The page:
Question: I work with undergraduate students who are in the process of finding their first professional job after graduating college. One often unarticulated, but clearly present, issue for them is what one might call the spiritual dimension of work e.g. what it is all about besides a paycheck. Can you point me in the direction of any good books or sources on Jewish perceptions of the meaning of work or the spiritual value of work? Thank you.
Answer: The Torah and the Talmud, with their commentaries, discuss the spiritual value of work in many places. Here are just a few:
Tractate Avot 1:10 says, “Love work..” The Commentary of the Tosfos Yom Tov points out that it says it’s the work that you should love and not the money. Even if you are independently wealthy you should still seek out a profession as the Talmud says in Ketubot 59b, “Inactivity leads to idiocy.” As human beings we must keep ourselves fulfilled, for otherwise our minds will atrophy.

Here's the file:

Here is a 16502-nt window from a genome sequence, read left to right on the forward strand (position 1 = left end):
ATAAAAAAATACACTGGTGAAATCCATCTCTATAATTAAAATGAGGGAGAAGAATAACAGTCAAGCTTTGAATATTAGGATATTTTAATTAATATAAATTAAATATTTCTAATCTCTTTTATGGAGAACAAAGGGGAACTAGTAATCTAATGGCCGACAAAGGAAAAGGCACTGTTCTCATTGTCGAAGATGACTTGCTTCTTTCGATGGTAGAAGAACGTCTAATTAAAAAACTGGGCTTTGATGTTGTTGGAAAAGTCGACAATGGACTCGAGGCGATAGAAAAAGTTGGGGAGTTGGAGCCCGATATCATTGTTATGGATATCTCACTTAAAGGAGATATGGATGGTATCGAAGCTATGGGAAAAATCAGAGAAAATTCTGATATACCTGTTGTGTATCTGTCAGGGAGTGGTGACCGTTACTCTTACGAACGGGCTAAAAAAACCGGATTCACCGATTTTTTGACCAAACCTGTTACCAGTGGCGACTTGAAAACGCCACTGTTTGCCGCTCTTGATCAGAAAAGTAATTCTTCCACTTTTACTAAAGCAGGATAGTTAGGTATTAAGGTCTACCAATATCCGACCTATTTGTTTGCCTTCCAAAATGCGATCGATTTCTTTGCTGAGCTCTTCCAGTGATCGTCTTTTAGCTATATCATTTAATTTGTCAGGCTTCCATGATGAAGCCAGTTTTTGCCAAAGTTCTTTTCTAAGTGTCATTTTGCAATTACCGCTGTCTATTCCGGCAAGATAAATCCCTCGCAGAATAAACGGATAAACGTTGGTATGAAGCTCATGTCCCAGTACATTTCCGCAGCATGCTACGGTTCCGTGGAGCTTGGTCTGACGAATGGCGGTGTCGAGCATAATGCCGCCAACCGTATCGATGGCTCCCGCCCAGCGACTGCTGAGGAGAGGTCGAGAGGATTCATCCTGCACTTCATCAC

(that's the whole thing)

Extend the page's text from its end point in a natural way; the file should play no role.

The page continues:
Rabbi Samson Raphael Hirsch, in his commentary on the Prayer Book, writes that this Avot 1:10 is counseling us to preserve our personal independence. When we are dependent we may do things that coincide with the views of those who support us and have more power than us. Work allows us to live by our own principles. This is based on the verse from Psalms 128:2,”When you eat the labor of your hands, you are praiseworthy, and it is well with you.” One is best off eating the labor of their own hands. In the Grace After Meals we say, “Please G-d, let us not be in need of the presents from flesh and blood.” We want our sustenance to be a direct result of our relationship with the Almighty (See below). Similarly, in Proverbs 15:27 King Solomon writes, “One who hates gifts shall live.” Also see the Talmud in Berachot 8a on the verse from Psalms 128:2 above. (more…)